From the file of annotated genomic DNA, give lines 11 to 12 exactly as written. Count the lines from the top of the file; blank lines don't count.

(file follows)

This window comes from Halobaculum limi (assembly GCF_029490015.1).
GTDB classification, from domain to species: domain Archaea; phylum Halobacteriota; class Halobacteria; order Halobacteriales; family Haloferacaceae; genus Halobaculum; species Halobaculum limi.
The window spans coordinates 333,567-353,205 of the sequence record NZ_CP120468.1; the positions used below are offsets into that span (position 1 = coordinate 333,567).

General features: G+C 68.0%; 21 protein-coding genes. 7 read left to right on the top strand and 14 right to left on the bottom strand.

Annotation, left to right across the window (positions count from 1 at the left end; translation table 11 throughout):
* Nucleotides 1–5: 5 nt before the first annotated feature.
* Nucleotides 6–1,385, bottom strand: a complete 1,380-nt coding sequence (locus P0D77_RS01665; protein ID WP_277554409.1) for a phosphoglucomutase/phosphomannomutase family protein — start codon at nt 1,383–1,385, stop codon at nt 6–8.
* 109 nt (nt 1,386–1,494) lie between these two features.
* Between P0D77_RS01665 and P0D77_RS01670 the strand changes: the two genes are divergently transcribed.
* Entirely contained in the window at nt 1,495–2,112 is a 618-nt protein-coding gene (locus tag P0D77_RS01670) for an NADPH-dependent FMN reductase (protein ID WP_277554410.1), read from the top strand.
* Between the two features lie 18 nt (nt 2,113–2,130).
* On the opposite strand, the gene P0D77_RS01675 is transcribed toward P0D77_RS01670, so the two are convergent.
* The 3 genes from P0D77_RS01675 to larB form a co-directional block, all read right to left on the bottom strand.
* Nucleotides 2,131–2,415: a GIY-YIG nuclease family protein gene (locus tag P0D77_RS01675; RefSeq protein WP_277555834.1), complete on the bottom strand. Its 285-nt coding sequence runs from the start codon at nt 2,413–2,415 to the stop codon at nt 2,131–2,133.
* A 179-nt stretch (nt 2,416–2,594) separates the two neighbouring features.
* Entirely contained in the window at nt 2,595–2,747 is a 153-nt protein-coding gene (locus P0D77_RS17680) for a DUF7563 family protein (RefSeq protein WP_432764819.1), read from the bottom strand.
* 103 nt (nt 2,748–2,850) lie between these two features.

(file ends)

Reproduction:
* Between the two features lie 18 nt (nt 2,113–2,130).
* On the opposite strand, the gene P0D77_RS01675 is transcribed toward P0D77_RS01670, so the two are convergent.